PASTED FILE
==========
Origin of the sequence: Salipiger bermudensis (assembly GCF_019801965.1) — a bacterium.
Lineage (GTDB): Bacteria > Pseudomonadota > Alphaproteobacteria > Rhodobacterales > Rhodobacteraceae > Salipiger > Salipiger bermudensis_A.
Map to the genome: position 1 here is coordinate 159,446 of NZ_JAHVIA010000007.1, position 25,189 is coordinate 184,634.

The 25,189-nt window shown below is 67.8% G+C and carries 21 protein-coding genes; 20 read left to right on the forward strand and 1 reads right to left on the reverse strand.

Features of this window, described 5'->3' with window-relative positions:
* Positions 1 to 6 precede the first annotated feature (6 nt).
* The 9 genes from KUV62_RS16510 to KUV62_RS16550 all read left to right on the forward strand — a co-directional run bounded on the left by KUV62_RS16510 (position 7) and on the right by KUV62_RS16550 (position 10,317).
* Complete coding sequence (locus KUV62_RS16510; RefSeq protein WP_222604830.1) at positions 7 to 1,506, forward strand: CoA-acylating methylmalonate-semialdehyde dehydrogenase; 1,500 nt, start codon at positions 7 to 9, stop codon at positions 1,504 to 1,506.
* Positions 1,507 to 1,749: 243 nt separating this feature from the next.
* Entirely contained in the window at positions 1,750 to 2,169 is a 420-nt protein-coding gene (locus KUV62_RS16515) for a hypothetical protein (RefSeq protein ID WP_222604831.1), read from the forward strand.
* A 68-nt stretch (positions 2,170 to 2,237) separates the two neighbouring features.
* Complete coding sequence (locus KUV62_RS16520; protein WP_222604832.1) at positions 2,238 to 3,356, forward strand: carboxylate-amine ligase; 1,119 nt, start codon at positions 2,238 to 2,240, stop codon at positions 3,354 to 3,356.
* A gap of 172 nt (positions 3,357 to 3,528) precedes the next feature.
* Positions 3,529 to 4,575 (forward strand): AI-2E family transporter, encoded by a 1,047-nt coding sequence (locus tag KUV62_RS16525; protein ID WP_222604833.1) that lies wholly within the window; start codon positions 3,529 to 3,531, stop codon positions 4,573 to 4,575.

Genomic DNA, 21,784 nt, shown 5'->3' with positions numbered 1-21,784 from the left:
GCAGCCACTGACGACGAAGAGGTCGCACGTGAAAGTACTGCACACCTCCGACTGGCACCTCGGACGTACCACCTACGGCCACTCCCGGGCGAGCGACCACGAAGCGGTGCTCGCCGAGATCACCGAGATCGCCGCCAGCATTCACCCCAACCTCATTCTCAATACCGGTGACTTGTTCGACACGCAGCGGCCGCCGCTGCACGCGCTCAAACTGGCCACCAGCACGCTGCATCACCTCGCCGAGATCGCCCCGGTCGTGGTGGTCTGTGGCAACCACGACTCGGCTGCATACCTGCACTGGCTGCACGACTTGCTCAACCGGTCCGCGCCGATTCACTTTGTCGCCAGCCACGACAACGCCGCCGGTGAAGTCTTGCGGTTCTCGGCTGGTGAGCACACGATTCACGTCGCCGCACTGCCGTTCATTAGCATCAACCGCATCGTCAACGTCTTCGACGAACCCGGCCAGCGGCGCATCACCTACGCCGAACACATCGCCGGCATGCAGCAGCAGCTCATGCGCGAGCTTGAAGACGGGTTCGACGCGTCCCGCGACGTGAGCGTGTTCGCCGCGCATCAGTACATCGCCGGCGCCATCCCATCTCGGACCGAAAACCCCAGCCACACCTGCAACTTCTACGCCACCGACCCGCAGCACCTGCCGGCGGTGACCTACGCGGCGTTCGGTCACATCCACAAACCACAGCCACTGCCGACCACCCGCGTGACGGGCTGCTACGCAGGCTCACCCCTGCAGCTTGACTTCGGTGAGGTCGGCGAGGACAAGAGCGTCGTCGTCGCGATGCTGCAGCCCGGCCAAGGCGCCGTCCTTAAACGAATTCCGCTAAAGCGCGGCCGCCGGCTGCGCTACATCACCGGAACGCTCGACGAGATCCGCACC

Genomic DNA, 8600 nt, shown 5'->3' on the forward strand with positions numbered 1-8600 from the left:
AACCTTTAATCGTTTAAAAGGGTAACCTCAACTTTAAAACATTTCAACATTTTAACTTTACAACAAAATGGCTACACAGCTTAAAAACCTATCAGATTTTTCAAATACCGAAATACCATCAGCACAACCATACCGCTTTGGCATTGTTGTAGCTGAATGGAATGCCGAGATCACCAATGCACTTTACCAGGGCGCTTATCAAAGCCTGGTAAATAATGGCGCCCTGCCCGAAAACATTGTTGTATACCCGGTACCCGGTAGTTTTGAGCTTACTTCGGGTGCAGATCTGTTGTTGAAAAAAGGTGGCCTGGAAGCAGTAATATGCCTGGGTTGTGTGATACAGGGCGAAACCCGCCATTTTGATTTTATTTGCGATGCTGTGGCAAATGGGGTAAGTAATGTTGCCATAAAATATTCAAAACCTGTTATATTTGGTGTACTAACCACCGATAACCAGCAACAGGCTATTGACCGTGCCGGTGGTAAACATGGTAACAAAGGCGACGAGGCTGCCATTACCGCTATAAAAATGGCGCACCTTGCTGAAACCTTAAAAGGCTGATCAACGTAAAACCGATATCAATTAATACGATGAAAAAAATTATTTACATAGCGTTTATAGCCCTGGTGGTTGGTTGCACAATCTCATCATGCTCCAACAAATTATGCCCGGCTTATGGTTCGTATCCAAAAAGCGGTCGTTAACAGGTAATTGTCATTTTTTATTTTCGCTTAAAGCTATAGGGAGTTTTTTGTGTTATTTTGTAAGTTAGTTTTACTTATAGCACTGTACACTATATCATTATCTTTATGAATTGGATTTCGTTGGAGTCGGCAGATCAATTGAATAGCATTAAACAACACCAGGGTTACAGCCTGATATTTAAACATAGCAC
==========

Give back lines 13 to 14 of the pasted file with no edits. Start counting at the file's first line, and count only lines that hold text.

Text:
* A gap of 172 nt (positions 3,357 to 3,528) precedes the next feature.
* Positions 3,529 to 4,575 (forward strand): AI-2E family transporter, encoded by a 1,047-nt coding sequence (locus tag KUV62_RS16525; protein ID WP_222604833.1) that lies wholly within the window; start codon positions 3,529 to 3,531, stop codon positions 4,573 to 4,575.